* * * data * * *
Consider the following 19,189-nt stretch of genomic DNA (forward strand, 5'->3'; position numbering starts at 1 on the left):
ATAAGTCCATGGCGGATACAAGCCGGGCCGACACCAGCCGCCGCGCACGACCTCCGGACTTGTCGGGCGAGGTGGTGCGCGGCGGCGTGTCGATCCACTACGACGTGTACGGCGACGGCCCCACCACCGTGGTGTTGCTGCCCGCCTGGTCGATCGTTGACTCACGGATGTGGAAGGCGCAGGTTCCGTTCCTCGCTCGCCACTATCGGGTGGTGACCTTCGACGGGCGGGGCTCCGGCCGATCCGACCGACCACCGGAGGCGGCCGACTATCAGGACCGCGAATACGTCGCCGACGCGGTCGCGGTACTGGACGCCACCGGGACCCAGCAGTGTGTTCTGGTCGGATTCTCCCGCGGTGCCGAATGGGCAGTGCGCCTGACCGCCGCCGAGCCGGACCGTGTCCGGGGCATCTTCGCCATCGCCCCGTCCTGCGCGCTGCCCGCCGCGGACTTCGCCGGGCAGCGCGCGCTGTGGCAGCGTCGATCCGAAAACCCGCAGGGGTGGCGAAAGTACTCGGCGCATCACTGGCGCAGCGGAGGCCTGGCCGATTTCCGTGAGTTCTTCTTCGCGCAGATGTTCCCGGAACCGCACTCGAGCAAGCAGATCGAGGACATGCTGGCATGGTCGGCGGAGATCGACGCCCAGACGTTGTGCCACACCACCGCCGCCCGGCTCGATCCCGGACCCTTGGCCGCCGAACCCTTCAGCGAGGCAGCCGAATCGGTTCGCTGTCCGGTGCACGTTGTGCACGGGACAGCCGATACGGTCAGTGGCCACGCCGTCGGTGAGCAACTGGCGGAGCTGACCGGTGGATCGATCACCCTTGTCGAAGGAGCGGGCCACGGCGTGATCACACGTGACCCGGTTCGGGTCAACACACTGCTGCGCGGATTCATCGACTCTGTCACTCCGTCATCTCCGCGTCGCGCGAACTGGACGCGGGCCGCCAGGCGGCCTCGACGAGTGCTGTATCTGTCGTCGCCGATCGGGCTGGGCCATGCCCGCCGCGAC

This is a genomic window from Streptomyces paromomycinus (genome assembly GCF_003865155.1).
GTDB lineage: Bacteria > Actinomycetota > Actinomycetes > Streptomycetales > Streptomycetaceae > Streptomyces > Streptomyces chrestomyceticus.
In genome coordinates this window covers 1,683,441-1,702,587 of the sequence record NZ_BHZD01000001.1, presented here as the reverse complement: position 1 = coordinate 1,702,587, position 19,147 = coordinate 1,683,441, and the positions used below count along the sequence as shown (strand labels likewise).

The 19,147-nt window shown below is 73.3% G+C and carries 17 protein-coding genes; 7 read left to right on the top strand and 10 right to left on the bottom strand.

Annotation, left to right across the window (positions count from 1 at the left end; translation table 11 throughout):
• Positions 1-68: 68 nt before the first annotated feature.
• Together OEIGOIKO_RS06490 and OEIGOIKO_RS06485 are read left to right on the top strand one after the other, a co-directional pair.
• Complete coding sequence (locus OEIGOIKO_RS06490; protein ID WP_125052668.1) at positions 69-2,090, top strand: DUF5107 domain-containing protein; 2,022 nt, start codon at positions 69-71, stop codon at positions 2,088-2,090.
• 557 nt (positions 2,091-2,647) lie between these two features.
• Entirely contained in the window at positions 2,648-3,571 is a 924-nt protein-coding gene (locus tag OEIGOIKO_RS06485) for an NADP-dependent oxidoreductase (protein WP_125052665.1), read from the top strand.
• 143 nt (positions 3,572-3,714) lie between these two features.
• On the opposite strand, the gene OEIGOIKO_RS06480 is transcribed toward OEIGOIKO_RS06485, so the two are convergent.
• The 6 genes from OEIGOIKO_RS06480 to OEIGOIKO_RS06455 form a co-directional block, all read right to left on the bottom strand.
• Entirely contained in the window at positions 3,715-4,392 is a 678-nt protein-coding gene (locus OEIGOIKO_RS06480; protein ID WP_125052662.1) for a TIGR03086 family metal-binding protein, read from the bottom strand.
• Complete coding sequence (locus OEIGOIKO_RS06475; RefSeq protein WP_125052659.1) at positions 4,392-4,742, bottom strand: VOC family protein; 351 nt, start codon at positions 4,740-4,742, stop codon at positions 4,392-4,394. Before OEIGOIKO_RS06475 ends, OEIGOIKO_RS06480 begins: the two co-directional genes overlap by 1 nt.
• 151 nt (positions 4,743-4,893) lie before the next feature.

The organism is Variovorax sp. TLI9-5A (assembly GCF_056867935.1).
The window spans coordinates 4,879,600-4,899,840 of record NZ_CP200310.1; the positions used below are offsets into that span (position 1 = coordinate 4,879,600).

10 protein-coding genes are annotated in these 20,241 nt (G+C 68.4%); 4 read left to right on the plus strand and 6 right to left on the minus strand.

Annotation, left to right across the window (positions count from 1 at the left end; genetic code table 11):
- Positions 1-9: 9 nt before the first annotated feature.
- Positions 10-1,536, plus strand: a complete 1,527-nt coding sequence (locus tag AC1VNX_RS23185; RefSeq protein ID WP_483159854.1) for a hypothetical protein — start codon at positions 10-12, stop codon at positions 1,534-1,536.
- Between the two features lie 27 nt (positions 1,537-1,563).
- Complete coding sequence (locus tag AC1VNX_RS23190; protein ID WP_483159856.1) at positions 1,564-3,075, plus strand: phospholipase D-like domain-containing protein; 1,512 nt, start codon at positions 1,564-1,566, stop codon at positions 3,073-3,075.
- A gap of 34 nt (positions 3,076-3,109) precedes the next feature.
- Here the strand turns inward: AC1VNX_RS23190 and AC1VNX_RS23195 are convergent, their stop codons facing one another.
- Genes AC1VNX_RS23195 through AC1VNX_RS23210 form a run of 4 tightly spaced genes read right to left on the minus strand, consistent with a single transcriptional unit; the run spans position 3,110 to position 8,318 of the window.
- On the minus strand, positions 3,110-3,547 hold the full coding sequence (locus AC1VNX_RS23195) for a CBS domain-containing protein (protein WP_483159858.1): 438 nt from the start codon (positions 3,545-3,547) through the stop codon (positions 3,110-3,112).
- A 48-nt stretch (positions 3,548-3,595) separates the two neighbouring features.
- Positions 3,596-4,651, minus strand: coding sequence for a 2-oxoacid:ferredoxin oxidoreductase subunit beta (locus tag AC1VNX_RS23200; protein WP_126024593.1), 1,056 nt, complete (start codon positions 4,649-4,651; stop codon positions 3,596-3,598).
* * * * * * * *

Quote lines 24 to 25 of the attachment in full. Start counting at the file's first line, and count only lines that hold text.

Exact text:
- Positions 10-1,536, plus strand: a complete 1,527-nt coding sequence (locus tag AC1VNX_RS23185; RefSeq protein ID WP_483159854.1) for a hypothetical protein — start codon at positions 10-12, stop codon at positions 1,534-1,536.
- Between the two features lie 27 nt (positions 1,537-1,563).